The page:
Tuesday’s Tip – Checking & Rechecking

Whilst I was putting together the spreadsheet, I realised I hadn’t followed up a problem I had with my great-great grandmother, Louisa Baker.
From her marriage certificate to Charles Bateman, I knew her father’s name was Joseph, but it was difficult to ascertain if their surname was Baker or Barker, so I’d previously searched the census for both options.

According to the later Census returns after her marriage (1881, 1891 & 1901), Louisa had been born in Staffordshire, and some time ago I had found a likely sounding family in Rowley Regis in the census of 1861 & 1871.  The head of the household was Joseph Baker, wife Louisa Baker & with a daughter Louisa of the correct age.  So I pencilled this in as an ‘almost definitely’ correct record.

I have my tree entered at the Genes Connected site and sometime later I received a message from someone who thought we may have a family connection.  After comparing notes, I realised that the family in Rowley Regis weren’t my ancestors at all.  I rechecked on Ancestry but couldn’t find another family in 1861 or 1871 that would fit with my information, so this side of the family got put on one side for a quite a while.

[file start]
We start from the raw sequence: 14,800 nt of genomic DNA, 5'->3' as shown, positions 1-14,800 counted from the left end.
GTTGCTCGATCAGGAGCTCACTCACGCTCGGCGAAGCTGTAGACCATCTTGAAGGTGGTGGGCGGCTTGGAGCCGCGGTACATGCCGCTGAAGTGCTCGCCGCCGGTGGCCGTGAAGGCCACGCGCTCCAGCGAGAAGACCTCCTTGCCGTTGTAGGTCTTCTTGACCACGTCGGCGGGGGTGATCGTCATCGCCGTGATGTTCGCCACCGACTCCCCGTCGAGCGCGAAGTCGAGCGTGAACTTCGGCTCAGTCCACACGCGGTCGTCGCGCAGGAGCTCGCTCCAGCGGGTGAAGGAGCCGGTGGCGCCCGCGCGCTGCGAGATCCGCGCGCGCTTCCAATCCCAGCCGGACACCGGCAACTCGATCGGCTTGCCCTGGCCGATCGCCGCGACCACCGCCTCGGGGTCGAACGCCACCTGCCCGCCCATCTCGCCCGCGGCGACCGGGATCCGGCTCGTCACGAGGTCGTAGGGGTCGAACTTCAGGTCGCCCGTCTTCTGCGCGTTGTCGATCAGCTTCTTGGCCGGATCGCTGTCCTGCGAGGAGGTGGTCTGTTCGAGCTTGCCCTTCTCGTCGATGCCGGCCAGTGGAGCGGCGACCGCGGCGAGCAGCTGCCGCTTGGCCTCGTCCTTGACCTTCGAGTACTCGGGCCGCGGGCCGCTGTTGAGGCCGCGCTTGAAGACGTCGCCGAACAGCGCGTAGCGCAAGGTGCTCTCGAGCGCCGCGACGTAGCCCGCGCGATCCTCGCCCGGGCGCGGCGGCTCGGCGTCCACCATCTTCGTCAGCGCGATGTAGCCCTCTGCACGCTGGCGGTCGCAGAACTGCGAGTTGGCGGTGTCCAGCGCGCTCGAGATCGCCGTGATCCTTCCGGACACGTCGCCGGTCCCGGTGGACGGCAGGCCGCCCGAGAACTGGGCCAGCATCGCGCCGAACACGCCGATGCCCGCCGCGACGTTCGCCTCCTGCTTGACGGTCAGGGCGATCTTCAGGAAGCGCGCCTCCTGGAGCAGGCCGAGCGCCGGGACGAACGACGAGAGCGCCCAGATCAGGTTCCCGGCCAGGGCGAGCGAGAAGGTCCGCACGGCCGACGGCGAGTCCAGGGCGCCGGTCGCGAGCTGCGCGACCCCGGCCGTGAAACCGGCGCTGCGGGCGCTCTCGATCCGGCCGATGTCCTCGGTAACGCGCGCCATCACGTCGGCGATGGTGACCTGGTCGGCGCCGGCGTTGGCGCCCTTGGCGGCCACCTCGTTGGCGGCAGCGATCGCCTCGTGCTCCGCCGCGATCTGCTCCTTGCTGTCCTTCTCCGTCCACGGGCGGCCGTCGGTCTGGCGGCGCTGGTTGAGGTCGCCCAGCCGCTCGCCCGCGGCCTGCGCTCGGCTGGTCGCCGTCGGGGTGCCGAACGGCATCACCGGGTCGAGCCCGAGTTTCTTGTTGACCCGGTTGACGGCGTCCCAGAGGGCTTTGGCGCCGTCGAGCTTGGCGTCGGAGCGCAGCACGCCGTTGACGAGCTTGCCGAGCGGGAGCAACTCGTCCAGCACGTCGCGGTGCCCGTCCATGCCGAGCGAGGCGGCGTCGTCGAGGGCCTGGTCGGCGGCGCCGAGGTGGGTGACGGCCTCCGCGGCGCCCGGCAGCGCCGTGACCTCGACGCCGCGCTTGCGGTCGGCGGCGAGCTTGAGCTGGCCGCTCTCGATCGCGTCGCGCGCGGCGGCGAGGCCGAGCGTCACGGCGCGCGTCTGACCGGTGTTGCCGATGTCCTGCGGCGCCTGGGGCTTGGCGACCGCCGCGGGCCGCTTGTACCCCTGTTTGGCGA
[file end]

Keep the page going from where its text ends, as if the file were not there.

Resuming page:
After having my memory jogged the other week, I thought I’d revisit this by finding her birth reference on Free BMD  and ordering Louisa’s birth certificate, which arrived last week.

It confirmed that the family surname is definitely Baker.  I think I’d got it into my head that Louisa’s mother’s name was also Louisa – probably due to the first likely family I found in the census – and that’s why I’d been unable to find the correct family.
I now know Louisa’s mother was Sarah Simlett & I’ve also found  possible census returns for the family in 1861 & 1871. Now I just have to wait for some free Ancestry access so I can check & download the original document. I can also look for a marriage certificate for Joseph and Sarah, which will hopefully take this family back another generation.
So even if you think you’ve hit a brick wall, it’s worth going back to recheck on occasion, as a fresh look at a problem can sometimes help.
Making sure you have seen as much of the documentation for each family as you can also helps ensure you are researching the right people and not wasting time and money climbing the wrong tree.

© Caroline Cox and Caroline’s Chronicles. 2011 – current year

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